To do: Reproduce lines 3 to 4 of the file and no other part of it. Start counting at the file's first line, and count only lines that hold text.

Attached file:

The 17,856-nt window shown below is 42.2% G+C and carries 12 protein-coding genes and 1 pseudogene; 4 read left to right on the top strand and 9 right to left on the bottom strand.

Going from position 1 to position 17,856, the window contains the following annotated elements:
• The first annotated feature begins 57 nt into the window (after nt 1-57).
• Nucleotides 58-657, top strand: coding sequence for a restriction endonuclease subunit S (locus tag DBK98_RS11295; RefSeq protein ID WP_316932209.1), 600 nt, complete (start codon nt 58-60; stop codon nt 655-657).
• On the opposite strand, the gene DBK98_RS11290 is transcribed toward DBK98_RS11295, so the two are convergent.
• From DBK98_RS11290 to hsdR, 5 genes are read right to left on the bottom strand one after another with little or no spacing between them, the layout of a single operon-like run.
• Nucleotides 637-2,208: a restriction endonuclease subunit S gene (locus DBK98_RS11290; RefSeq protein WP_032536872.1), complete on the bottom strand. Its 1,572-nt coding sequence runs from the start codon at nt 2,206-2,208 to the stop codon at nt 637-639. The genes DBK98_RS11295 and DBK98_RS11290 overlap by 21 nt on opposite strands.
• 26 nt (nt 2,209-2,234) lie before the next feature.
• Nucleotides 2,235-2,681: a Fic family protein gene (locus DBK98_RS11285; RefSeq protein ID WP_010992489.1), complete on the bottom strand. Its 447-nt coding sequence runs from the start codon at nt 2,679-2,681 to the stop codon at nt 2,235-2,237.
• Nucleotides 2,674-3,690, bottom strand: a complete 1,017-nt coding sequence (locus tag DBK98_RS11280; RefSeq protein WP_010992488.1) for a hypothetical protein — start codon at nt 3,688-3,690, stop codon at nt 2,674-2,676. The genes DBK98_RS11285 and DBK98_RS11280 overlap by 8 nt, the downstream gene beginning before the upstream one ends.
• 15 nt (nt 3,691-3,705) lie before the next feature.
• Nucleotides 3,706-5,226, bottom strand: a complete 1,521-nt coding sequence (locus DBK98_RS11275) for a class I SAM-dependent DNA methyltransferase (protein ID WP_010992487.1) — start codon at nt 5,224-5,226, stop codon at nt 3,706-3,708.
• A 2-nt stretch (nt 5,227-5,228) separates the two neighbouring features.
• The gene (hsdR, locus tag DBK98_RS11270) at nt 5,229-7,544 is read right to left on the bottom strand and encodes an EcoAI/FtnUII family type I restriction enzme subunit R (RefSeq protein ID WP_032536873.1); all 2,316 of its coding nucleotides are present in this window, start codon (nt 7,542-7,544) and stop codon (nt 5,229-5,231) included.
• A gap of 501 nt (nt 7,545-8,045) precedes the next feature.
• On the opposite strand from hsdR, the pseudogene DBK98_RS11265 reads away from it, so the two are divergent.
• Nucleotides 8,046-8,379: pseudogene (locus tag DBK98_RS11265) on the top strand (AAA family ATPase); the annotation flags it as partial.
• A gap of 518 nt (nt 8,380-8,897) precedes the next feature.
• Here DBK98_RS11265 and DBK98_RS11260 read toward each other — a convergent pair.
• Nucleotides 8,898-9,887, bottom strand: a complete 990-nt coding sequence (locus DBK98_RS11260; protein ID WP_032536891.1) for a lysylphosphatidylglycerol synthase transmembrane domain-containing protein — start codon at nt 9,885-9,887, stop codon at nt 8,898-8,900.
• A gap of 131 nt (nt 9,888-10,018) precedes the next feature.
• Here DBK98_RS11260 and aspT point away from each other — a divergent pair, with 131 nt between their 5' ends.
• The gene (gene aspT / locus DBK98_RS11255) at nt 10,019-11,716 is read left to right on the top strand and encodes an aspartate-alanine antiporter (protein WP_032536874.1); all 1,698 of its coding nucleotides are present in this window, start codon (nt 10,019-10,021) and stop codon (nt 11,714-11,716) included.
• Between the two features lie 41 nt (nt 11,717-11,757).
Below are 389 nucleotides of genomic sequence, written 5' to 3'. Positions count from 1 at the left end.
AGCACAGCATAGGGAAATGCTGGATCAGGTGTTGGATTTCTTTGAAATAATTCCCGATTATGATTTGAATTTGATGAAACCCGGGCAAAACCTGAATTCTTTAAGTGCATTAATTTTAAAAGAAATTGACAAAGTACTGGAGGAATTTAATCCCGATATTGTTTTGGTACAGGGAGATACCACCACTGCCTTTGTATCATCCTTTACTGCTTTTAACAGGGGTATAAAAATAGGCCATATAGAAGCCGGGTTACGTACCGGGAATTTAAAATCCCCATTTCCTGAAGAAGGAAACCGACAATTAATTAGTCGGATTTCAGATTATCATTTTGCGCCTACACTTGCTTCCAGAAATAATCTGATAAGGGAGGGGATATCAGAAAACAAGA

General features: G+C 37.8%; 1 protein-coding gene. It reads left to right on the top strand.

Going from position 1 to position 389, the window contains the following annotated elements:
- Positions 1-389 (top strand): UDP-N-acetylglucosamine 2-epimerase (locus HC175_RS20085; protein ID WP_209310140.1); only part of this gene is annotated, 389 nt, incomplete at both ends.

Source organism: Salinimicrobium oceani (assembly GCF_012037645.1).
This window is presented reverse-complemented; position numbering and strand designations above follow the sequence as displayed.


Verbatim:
• The first annotated feature begins 57 nt into the window (after nt 1-57).
• Nucleotides 58-657, top strand: coding sequence for a restriction endonuclease subunit S (locus tag DBK98_RS11295; RefSeq protein ID WP_316932209.1), 600 nt, complete (start codon nt 58-60; stop codon nt 655-657).